“There is no evidence of falsity of the material collected or of misrepresented facts being alleged by the respondents. Their expedition has no doubt resulted in legal errors […]; however, this is still no ground for imputing malice in fact against the respondents,” it added.
The court also explained that it had referred Justice Qazi Faez Isa’s family to the Federal Board of Revenue on two grounds: namely, to “establish that judges of the Superior Court are answerable for allegations casting aspersions not only on their personal integrity but also on the integrity of the institution” and, secondly, because Justice Isa himself had requested that the source of funds for the London properties and the allegation of money laundering must be put to his wife, who is an independent taxpayer.
“An independent judiciary is certainly a necessity for any civilised society governed by laws to prosper and thrive. But in utmost good faith neither Judges nor the institution can retain the public trust when serious stigmas are cast on their integrity,” it ruled.
“The institution [of the judiciary] cannot be perceived to be ignoring an unpleasant allegation of undeclared foreign assets of a family member of a Judge,” it added.
“Whilst the ownership of the London Properties is not disputed, the source of funds for their purchase and the mode by which these funds were transferred abroad require explanation. Otherwise, an unexplained investment by the spouse of a Judge of the Superior Courts, who is a holder of public office, compromises the integrity of the learned Judge and ultimately the probity and credibility of the institution which he serves,” it added.
While taking care to dispel the notion that any public office holder is immune to accountability proceedings, the court observed that unexplained foreign wealth is sure to invite scrutiny under relevant laws.
“The matter of undeclared and unexplained foreign wealth of public office holders bears a stigma in Pakistan that these assets have been acquired unlawfully (a stigma which applies with even greater force since the PANAMA leaks on 03.04.2016).
“Therefore, every public office holder including Judges of the Superior Courts, officers of the armed forces, elected representatives and public servants are accountable under the law.
“Indeed, neither the institution of the judiciary nor the other institutions of Pakistan can tolerate a contrary perception. Consequently, all public office holders remain accountable under their applicable legislation on misconduct.”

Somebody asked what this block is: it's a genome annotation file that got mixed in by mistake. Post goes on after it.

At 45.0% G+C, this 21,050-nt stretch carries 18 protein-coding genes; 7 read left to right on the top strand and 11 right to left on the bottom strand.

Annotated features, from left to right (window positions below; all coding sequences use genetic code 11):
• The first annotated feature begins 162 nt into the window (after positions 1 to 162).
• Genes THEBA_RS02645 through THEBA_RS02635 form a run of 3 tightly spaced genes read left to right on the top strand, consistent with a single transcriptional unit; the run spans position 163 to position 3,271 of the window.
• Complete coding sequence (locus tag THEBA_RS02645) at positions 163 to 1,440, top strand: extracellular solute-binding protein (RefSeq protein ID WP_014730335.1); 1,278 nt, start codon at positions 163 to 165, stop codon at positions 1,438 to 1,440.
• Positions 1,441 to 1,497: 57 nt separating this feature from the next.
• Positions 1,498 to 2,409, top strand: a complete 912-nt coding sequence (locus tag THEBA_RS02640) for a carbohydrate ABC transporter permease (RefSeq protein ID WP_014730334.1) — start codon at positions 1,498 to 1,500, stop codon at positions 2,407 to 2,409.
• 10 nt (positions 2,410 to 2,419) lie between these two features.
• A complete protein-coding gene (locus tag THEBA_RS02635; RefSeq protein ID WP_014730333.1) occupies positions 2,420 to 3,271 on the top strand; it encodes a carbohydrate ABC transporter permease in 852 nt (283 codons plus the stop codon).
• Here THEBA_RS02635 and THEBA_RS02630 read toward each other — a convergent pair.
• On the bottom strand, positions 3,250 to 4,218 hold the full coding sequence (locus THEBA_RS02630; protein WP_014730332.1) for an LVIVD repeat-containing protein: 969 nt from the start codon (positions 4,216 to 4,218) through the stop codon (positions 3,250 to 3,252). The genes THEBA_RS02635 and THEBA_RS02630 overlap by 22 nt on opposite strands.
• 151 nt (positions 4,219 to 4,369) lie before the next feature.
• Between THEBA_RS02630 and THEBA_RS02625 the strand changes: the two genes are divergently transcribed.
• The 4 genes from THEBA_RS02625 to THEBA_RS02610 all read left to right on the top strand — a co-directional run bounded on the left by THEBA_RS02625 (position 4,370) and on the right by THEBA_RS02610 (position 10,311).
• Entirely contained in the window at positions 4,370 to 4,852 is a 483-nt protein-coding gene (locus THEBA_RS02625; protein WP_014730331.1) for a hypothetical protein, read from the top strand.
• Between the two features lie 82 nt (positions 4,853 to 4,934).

The Supreme Court also dismissed the argument put forward by Justice Isa that the government had committed a violation of his right to privacy by probing his family’s London properties “because it is now obvious that in searching these records the respondents [the government] have not violated any law.”
“Indeed, there is no law to violate since property records are open to the public (and have been since 03.12.1990). Consequently, no confidentiality attaches to such records. Clearly then, the acts of the officers of Assets Recovery Unit and the Federal Government in accessing the property records of the petitioner and his family cannot be classified as either invasion of privacy or covert surveillance,” it ruled.
The court ruled that since the reference itself was so full of legal defects, the subsequent investigation by the ARU lost its legality and tax information pertaining to Justice Qazi Faez Isa was disclosed in contravention to the law.
“It is critical […] that the ‘investigation’ is duly sanctioned and is being carried out in accordance with law […]. If this is not so, then clause (p) can have no application and the [tax] information cannot be disclosed.
“There was no proper investigation for the purposes of Article 209 when the ARU sought the tax information of the petitioner from the FBR. Consequently, the exception in Section 216(3)(p) of the Ordinance is not applicable to the facts of the case,” it noted.